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ASK OCE — September 20, 2006 — Vol. 1, Issue 14


At midnight, September 7, 1776, a revolutionary naval craft made its way slowly and silently down the Hudson River towards the mighty British fleet that was anchored in New York Harbor. The seven-foot tall, six-foot wide, egg-shaped submersible ship — dubbed the Turtle — was the world’s first functional submarine.

The Turtle’s inventor was a former farmer and Yale graduate, David Bushnell of Connecticut. Made of oak reinforced with iron bands, the craft was equipped with a windowed copper conning tower, two hand-cranked propellers, and a 100-pound time bomb on its back. A single pilot entered the ship through the now familiar type of airtight hatch at the top, sat on a stool inside the vessel, and maneuvered the ship with hand-cranked propellers — a large one at the front and a smaller one at the top — and a rudder at the back.

The surprisingly versatile Turtle could float on the water’s surface and pump in fresh air through a one way, leak-proof intake valve before submerging. However, the pilot could only stay underwater as long as his air lasted before resurfacing. Turtle also had an oversized wood screw sticking straight up from its top, with its handle inside the vessel’s chamber. Attached to this screw was a waterproof fuse that led to the mine filled with gunpowder that was fastened to Turtle’s hull.

Although Bushnell had some assistance with the various apparatus of his craft, the overall design was entirely his own. Another notable inventor, Benjamin Franklin, was among the admirers of Bushnell’s first successful trial runs at Saybrook River, Connecticut, in the summer of 1775.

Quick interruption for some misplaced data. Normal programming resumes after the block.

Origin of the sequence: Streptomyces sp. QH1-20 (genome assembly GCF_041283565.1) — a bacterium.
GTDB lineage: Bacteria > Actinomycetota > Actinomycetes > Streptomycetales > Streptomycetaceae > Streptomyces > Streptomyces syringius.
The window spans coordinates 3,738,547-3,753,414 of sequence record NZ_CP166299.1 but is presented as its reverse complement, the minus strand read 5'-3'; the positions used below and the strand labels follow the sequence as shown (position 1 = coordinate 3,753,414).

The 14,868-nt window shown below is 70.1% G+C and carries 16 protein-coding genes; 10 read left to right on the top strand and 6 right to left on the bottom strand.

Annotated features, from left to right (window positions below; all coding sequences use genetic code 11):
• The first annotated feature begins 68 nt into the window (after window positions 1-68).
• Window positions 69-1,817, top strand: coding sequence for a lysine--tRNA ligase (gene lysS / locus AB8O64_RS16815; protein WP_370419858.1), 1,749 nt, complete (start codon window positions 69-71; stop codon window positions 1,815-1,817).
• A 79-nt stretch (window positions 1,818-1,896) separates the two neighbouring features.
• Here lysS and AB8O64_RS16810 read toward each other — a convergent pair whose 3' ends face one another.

Bushnell’s September 7, 1776, attack plan called for piloting the Turtle under the 64-gun flagship of the British fleet the HMS Eagle, boring a hole into the wooden keel of the enemy ship, lighting the timer fuse, and then detaching both the screw and the mine. The mine would then explode and sink the British vessel.

Bushnell himself was too frail to pilot the craft, and its usual captain, Bushnell’s brother Ezra, was ill at the time of the mission. A volunteer, Sergeant Ezra Lee, had to be hastily trained. Lee reportedly moved the craft into position undetected under the HMS Eagle with perfect precision but at this point, Turtle’s luck ran out; apparently Lee could not drill the screw through the copper-plated hull of the British ship. After a failed second attempt, the mission had to be abandoned.

In two later battles at Fort Lee on the Hudson, Turtle again proved adept at moving into position but nonetheless failed in its efforts to attach mines to the undersides of the targeted British ships. These failures aside, General George Washington appointed Bushnell to a commission in the Corps of Engineers, hailing him as “a man of great mechanical powers, fertile in invention and a master of execution.”


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